A neurosurgeon’s time is particularly hard to come by. To ensure we had adequate participation in our usability study, we took our wireframe prototype to the CNS Annual Meeting where we had a captive audience. This was a great opportunity to identify potential stumbling blocks and to allow users to weigh in on areas where there had been internal debate.

We love making great user experiences, and we are able to make the best experiences when we talk to users early and often. That’s why this was one of my favorite projects of 2014.

This blog was posted by Emily Kodner on December 11, 2014.
Emily Kodner

About the Author

Emily Kodner

Emily is our Senior Director of Client Delivery. She consults with clients, leads projects and works alongside our team of creatives and developers to provide solutions to complex business challenges.

Will
Responsive Web Development earns Drew and Alma a sweet treat

This morning the Sandstormers were greeted by a very welcome surprise from Sweet Sensations Bakery. This assortment of scones, cupcakes, and, my personal favorite, coffee was a thank you gift from our partner .orgSource. We recently developed their brand new responsive site (all made in Drupal). Take a look at their site on your desktop, tablet and smartphone. We’re really proud of it, and we’re glad that .orgSource is, too!

Thank you to Sherry, Tara and the rest of the .orgSource team for this thoughtful gift and the opportunity to develop your new responsive site. Congratulations!

This blog was posted by Will on July 10, 2013.
Will Biby

About the Author

Will Biby

Will wears many hats at Sandstorm. From writing web content to executing social media strategies, he is quick to act and insistent on a job done right. Will enjoys writing, so expect to hear from him often on the blog.

Will
Top 7 Responsive Sites from 1996 (Yes, 1996)

1996 was a crazy time. Everyone was shouting “Show Me the Money!” or using a Fargo, ND accent. We were just meeting Kato Kaelin and teaching our friends the “Macarena”.

It was a huge year, the U.S. hosted the centennial Olympic Games in Atlanta, and Star Wars was back in theaters for the first time since its original release. And oh yeah, people started using the internet more and more. Sure it was on Mosaic and Netscape browsers, but the World Wide Web was in more households than ever. The sites were amazing by 1996 standards, and well... “interesting” by 2013 standards.

Exhibit A:

Accidentally responsive?

There is one thing that was happening that no one anticipated, many websites from ‘96 are tablet responsive. What? I thought this was a new thing that only recently started happening.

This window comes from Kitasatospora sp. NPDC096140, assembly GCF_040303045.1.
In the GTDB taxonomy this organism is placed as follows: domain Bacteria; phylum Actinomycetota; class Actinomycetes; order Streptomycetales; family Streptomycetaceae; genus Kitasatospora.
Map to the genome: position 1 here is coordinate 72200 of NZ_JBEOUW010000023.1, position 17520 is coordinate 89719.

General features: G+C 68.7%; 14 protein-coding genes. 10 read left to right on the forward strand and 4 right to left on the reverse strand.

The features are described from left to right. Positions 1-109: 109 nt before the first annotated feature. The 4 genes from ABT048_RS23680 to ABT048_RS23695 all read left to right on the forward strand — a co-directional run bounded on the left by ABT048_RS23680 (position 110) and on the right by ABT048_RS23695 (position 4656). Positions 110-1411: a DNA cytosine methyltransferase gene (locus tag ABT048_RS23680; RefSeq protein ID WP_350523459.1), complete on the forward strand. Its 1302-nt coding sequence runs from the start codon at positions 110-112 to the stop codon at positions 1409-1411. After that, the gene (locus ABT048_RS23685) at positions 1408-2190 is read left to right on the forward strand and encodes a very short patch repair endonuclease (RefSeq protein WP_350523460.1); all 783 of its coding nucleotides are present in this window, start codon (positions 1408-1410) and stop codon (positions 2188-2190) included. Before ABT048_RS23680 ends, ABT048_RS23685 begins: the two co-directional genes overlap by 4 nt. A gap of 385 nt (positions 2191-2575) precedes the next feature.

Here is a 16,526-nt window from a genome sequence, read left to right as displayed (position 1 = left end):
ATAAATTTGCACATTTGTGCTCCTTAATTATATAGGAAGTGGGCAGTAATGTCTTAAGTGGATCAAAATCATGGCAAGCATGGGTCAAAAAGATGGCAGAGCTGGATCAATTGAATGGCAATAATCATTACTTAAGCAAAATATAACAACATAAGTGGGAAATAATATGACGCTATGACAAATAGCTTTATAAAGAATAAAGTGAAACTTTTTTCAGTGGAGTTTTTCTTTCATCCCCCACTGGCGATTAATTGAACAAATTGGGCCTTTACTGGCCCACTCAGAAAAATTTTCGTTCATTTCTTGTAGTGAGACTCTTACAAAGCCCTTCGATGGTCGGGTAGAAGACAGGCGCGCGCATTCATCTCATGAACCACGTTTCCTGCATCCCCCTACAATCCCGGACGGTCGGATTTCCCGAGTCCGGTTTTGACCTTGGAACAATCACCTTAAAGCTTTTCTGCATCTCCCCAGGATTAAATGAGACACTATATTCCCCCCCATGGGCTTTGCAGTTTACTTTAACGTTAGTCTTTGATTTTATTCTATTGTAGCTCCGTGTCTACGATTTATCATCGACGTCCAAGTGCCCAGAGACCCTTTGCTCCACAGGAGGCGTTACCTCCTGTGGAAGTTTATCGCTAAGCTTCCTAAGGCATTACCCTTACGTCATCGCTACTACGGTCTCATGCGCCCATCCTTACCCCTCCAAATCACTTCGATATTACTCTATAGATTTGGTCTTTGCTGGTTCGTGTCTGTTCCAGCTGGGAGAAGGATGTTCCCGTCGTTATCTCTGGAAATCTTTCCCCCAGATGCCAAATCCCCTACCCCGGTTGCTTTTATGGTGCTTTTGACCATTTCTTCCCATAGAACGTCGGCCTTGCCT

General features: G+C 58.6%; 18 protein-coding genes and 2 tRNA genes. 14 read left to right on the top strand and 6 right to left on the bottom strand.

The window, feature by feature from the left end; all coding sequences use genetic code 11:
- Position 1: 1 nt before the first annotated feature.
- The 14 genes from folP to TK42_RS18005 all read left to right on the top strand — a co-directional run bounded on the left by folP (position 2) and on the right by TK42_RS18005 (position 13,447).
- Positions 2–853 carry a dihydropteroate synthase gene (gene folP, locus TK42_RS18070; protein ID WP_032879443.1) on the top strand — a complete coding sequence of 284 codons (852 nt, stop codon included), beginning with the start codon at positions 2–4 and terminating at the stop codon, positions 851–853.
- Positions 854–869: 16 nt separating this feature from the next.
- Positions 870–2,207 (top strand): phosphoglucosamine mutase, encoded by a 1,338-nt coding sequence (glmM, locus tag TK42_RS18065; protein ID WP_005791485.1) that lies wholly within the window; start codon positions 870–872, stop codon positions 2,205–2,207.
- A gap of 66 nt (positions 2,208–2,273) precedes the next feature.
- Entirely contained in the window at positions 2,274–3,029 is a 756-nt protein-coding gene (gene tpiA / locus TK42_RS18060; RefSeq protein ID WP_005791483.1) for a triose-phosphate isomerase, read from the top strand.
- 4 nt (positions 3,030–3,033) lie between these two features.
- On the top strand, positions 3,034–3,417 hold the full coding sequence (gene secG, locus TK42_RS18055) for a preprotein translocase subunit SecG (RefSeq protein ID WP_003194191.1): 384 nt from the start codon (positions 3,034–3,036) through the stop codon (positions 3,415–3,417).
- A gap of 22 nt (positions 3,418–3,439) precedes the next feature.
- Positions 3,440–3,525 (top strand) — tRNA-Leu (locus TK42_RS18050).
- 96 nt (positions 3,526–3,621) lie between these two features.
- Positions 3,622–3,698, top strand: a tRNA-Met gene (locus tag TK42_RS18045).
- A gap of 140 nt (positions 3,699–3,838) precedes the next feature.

Well, it just recently started happening on purpose. Many of the sites in ye olde ‘96, were built using HTML tables — which meant that they were adjustable based on the size of the browser window. So, with a small window you would have compact content and on a larger window everything was more spread out. In effect, the site was “responsive” to your large (or small), hot, CRT monitor. (Note to our hipster friends, do not make giant, heavy monitors hip again. Thanks.)

Are we saying to build using tables? No. Not at all. It’s just fun to see how things from the past relate to modern technology.

Trends tend to repeat themselves, and a lot from 1996 has come back again. Game of Thrones was first published then and now it’s a phenomenon. Tupac (1971-1996? R.I.P.) was “revived” at Coachella last year as a “hologram.” So, building sites that are adjustable based on screen size is back, too (just for different, more portable screens).

We’re reviving a few website gems that are excellent examples of “antique responsive”. (There’s also a wealth of great examples on the Wayback Machine, too.) Enjoy.

7. VH1.com (circa 1996)

6. Beavis and Butthead Do America

5. CNN: OJ Simpson Trial

4. Dole/Kemp ‘96 Campaign

3. CNN: 1996 Year in Review

2. Space Jam

1. Lego.com  (circa 1996)

 

[Bonus: This site is not “responsive,” but it’s a great period piece of the era. 1996 Internet World Exhibition]

What will we think about sites from today in 17 years? Which will still be around?

This blog was posted by Will on May 30, 2013.
Will Biby

About the Author

Will Biby

Will wears many hats at Sandstorm. From writing web content to executing social media strategies, he is quick to act and insistent on a job done right. Will enjoys writing, so expect to hear from him often on the blog.